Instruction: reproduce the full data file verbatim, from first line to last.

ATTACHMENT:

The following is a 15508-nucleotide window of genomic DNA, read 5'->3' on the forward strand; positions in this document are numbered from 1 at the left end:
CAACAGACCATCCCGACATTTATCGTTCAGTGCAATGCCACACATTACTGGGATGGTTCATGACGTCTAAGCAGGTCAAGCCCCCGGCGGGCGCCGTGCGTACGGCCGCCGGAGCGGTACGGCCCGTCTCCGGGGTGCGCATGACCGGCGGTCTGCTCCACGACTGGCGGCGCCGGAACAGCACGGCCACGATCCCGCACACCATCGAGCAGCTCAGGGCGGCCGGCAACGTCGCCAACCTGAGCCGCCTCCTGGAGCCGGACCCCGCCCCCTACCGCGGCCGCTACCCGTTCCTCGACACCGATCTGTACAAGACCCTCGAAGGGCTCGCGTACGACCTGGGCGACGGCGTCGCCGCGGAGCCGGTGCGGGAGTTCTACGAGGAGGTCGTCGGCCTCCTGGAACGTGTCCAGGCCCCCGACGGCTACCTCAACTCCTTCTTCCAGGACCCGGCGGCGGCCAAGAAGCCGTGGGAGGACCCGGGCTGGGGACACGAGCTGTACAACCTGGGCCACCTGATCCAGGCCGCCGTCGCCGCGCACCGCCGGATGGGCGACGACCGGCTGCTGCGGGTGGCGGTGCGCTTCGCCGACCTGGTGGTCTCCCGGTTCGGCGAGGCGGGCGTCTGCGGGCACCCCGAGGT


The following is a 15508-nucleotide window of genomic DNA, read 5'->3' on the forward strand; positions in this document are numbered from 1 at the left end:
CAACAGACCATCCCGACATTTATCGTTCAGTGCAATGCCACACATTACTGGGATGGTTCATGACGTCTAAGCAGGTCAAGCCCCCGGCGGGCGCCGTGCGTACGGCCGCCGGAGCGGTACGGCCCGTCTCCGGGGTGCGCATGACCGGCGGTCTGCTCCACGACTGGCGGCGCCGGAACAGCACGGCCACGATCCCGCACACCATCGAGCAGCTCAGGGCGGCCGGCAACGTCGCCAACCTGAGCCGCCTCCTGGAGCCGGACCCCGCCCCCTACCGCGGCCGCTACCCGTTCCTCGACACCGATCTGTACAAGACCCTCGAAGGGCTCGCGTACGACCTGGGCGACGGCGTCGCCGCGGAGCCGGTGCGGGAGTTCTACGAGGAGGTCGTCGGCCTCCTGGAACGTGTCCAGGCCCCCGACGGCTACCTCAACTCCTTCTTCCAGGACCCGGCGGCGGCCAAGAAGCCGTGGGAGGACCCGGGCTGGGGACACGAGCTGTACAACCTGGGCCACCTGATCCAGGCCGCCGTCGCCGCGCACCGCCGGATGGGCGACGACCGGCTGCTGCGGGTGGCGGTGCGCTTCGCCGACCTGGTGGTCTCCCGGTTCGGCGAGGCGGGCGTCTGCGGGCACCCCGAGGT